This morning the Board of Estimates voted to extend the city’s land disposition agreement with Lexington Square Partners for the development of the Superblock for another year. We’ve spent much of 2011 pushing the city to recognize the importance of the West Side’s rich social and architectural history as an asset to the neighborhood’s revitalization. The development team has now acknowledged the landmark sit-in at Read’s Drug Store with a proposal to retain the exterior walls of the 1934 building and the City has approved a plan with funding to stabilize this publicly-owned building. We opposed the extension granted by the Board of Estimates this morning because we believe the development plan continues to call for the demolition of too many historic buildings. The West Side’s unique heritage should be the foundation for building a more vibrant and livable neighborhood so we are renewing our efforts to share the stories of the West Side with people from across the city.
For over two hundred years this neighborhood has been a center of activity to entrepreneurs and merchants of all kinds, suffragists and civil rights protestors, and much more. With all of these diverse stories to tell, we’re bringing back last winter’s Why the West Side Matters series here on our website and offering a new set of lunch time walking tours on the second Wednesday of each month from January through April 2012.
January 11 — Meet at Lexington Market (Eutaw & Lexington Streets)
February 8 — Meet at Pratt Library Central Branch (Cathedral Street between Franklin & Mulberry Streets)
March 14 — Meet at Lexington Market (Paca & Lexington Streets)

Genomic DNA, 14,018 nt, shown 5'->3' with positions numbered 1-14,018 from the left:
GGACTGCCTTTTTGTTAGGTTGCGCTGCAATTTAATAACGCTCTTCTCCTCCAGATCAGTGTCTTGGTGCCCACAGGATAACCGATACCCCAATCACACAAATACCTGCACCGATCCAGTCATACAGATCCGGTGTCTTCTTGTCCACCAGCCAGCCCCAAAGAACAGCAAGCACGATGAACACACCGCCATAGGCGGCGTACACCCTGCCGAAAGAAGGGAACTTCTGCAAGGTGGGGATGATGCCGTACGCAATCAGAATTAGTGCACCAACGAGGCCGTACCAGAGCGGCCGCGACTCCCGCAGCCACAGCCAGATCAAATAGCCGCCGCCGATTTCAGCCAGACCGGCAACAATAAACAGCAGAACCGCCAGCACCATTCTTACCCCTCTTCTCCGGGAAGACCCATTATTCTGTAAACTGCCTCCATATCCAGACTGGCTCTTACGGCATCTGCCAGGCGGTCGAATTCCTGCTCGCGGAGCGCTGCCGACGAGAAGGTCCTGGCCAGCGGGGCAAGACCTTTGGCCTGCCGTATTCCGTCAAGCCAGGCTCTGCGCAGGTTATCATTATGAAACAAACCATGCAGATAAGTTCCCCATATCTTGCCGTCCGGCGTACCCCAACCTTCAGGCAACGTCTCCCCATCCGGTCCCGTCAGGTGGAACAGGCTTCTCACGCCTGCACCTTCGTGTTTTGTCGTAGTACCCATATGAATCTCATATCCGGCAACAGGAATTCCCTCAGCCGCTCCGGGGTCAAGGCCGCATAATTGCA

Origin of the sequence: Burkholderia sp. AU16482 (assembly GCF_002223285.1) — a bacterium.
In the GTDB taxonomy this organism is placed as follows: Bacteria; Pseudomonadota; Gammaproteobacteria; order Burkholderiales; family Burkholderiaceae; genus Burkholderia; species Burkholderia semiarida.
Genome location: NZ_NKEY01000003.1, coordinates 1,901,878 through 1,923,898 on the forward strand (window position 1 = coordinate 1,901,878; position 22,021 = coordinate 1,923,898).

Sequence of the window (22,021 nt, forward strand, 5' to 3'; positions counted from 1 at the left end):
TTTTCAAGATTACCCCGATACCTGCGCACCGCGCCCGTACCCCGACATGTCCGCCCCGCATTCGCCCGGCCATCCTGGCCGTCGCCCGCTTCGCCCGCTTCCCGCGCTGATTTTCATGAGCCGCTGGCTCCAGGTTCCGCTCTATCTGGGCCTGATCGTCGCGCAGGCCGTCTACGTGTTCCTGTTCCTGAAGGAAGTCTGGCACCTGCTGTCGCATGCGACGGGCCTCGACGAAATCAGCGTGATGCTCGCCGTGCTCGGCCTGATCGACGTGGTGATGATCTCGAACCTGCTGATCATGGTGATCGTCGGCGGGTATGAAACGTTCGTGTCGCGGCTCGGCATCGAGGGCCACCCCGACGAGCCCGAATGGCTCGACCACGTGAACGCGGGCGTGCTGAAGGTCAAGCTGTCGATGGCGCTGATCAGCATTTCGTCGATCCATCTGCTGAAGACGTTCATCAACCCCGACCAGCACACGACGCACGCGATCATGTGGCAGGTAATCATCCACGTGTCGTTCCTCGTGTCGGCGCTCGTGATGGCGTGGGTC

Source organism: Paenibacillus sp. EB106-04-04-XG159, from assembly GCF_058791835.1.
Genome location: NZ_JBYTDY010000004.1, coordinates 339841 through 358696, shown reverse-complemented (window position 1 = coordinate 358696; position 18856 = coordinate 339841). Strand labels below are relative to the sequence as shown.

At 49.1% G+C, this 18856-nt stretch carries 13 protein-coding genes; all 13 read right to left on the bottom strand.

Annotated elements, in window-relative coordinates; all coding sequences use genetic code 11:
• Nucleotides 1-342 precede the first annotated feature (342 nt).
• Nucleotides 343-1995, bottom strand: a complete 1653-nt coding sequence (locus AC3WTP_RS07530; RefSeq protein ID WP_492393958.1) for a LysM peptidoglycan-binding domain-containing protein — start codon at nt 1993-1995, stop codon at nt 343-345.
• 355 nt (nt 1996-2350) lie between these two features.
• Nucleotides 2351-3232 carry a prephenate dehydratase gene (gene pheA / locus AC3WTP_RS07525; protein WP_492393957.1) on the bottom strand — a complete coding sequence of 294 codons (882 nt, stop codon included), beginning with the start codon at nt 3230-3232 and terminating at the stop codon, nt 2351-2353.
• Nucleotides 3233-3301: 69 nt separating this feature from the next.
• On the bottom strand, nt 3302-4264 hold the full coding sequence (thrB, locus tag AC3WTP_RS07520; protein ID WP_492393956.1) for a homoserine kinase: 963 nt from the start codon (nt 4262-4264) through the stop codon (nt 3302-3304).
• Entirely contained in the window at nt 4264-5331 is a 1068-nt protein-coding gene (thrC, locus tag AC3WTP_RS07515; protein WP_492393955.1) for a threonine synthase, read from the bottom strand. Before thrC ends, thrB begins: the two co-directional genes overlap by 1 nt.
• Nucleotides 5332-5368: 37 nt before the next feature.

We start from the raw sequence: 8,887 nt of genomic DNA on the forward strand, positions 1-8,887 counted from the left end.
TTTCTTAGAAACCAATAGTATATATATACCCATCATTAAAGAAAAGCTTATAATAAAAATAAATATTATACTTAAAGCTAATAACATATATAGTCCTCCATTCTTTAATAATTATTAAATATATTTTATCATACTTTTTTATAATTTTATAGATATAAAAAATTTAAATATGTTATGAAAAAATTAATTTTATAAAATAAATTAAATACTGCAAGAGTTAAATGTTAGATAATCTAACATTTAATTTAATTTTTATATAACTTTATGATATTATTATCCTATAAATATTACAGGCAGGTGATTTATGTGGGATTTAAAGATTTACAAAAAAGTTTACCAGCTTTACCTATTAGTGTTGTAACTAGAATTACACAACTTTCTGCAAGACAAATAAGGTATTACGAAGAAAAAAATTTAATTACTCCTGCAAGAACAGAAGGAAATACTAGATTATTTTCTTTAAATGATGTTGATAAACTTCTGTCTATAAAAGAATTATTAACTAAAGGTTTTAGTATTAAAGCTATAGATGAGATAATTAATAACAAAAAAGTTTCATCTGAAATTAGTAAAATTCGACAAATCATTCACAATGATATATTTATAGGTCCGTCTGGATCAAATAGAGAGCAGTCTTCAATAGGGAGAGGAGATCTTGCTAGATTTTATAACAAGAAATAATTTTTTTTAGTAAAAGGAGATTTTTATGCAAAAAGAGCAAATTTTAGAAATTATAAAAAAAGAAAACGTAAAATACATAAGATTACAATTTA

April 11 — Meet at Charles Center (Center Plaza)
Each unique 1-hour tour will start at 12:30 pm visiting places like Pascault Row, G. Krug & Son Iron Works, the Maryland Women’s Heritage Center, and much more. Come for one tour or come for them all and please make sure to join our e-mail list or connect with us on Facebook for reminders about these and other upcoming programs.
The Maryland Women’s Heritage Center at 39 West Lexington Street is located on the first floor of the historic Baltimore Gas and Electric Company Building in a store-front gallery and exhibit space donated to the Center by David Hillman, CEO of Southern Management Corporation. Originally completed in 1916, the former Baltimore Gas & Electric Company headquarters building was carefully preserved and restored as a mixed-use development including apartments and offices. Its 22 stories rise in majestic neoclassical style, capped by large, arched windows on the top two floors. At the fourth floor, the façade is graced by allegorical figures or goddesses representing Knowledge, Light, Heat, and Power.
The corner of Lexington and Liberty Streets is particularly important in the history of the Maryland suffrage movement as the location of a huge open air rally organized by Edith Houghton Hooker (1879-1949). A Buffalo native, Hooker arrived in Baltimore as one of the first women accepted into the Johns Hopkins University School of Medicine. In 1909, she established the Just Government League of Maryland, a local affiliate of the National American Woman Suffrage Association, and edited and published Maryland Suffrage Newsfrom 1912 through the ratification of the 19th Amendment in 1920.
From its beginning as the Maryland Women’s History Project in 1980, the Maryland Women’s Heritage Center has worked to preserve the past, understand the present, and shape the future by recognizing and sharing the experiences and contributions of Maryland women and girls of diverse backgrounds and regions. Their exhibits honor Maryland’s historical and contemporary renowned women and girls in the Maryland Women’s Hall of Fame, as well as highlighting those “Unsung Heroines” who have shaped their own families and communities. The Center serves as a resource with historical information on Maryland women and a gathering place to hold workshops, forums, and other special events.